Filing an opposition for the same name but in different classes is possible, but it requires careful consideration of various factors. The key factor to consider is whether the goods or services covered by the brands are identical or close enough to cause misunderstanding among customers. If the goods or services are not similar, it is usually wise to file an opposition, as there is a possibility of misunderstanding.

However, if the goods and services are similar, it may be more helpful to drop the application or consider filing the brand in another class. It is also important to examine whether there are major changes in how the brand is used in the market. If the usage is significantly different, an opposition may be appropriate, even if the goods or services are not similar. If there is doubt about whether to file an objection or cancel the application, it is suggested to speak with a trademark expert for help.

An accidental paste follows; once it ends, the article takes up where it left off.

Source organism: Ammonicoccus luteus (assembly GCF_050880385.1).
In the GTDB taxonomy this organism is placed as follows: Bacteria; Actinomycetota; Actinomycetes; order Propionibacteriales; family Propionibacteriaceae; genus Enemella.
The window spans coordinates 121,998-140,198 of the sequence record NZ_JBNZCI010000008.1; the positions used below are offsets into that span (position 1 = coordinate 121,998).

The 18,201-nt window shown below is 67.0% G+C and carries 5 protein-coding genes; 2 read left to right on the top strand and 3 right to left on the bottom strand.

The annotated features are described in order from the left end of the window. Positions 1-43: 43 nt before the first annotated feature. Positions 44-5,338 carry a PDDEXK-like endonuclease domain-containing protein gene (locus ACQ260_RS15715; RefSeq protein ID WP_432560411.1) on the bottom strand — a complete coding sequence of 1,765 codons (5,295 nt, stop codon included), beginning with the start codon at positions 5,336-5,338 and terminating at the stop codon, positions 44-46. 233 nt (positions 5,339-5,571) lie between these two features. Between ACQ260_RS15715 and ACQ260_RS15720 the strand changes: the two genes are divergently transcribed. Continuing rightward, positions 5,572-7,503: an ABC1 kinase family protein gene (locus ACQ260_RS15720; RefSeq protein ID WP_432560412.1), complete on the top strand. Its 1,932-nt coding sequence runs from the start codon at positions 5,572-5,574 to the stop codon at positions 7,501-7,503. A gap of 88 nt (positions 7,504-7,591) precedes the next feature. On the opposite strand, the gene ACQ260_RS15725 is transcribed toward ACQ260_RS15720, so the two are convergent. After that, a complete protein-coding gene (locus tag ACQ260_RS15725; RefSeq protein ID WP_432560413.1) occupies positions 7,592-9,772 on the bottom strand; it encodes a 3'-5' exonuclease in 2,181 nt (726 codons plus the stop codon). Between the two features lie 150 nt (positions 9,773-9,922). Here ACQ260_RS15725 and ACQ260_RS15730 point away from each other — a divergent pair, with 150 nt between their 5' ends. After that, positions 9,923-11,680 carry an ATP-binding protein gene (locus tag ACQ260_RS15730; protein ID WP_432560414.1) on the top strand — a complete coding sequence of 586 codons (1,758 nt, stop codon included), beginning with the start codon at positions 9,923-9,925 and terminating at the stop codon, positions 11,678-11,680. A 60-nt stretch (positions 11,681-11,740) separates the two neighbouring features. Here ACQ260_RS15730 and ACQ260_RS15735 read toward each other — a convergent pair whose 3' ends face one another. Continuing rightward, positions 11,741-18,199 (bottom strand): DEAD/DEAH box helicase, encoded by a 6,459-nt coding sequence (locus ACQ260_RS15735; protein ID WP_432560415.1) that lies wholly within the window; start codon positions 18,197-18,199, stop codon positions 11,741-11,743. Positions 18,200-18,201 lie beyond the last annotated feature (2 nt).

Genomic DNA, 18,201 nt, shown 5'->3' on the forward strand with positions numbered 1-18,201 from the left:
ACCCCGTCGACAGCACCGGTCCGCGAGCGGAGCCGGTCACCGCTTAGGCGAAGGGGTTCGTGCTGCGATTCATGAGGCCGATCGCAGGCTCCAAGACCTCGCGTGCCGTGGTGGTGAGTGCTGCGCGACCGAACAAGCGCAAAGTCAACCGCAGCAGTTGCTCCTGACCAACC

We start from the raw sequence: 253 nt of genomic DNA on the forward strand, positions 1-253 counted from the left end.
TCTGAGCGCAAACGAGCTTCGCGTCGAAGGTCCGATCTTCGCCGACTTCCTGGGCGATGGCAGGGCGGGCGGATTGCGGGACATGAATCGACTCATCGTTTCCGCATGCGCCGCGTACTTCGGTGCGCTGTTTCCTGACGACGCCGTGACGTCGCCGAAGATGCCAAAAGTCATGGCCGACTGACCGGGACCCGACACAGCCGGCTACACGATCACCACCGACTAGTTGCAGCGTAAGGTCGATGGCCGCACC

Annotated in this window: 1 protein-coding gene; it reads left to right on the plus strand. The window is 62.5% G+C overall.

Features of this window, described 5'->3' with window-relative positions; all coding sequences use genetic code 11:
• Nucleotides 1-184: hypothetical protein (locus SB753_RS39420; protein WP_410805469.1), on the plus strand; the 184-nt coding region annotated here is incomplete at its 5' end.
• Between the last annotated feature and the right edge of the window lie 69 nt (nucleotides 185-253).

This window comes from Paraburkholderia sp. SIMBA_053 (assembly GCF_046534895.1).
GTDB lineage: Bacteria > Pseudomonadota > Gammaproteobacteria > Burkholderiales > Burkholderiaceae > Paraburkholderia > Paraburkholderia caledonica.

Case Examples and Legal Interpretation

Real-life cases in India have proven the possibility of filing trademark opposition across different classes. In the case of Starbucks vs Sardar Baksh, the famous coffee shop chain successfully challenged the registration of a similar brand by a local bakery, even though they worked in different classes. Starbucks claimed that similar names and images were likely to cause misunderstanding among customers and weaken their well-known brand. The Delhi High Court agreed with Starbucks and ordered the bakery to change its name to Sardar-ji-Baksh.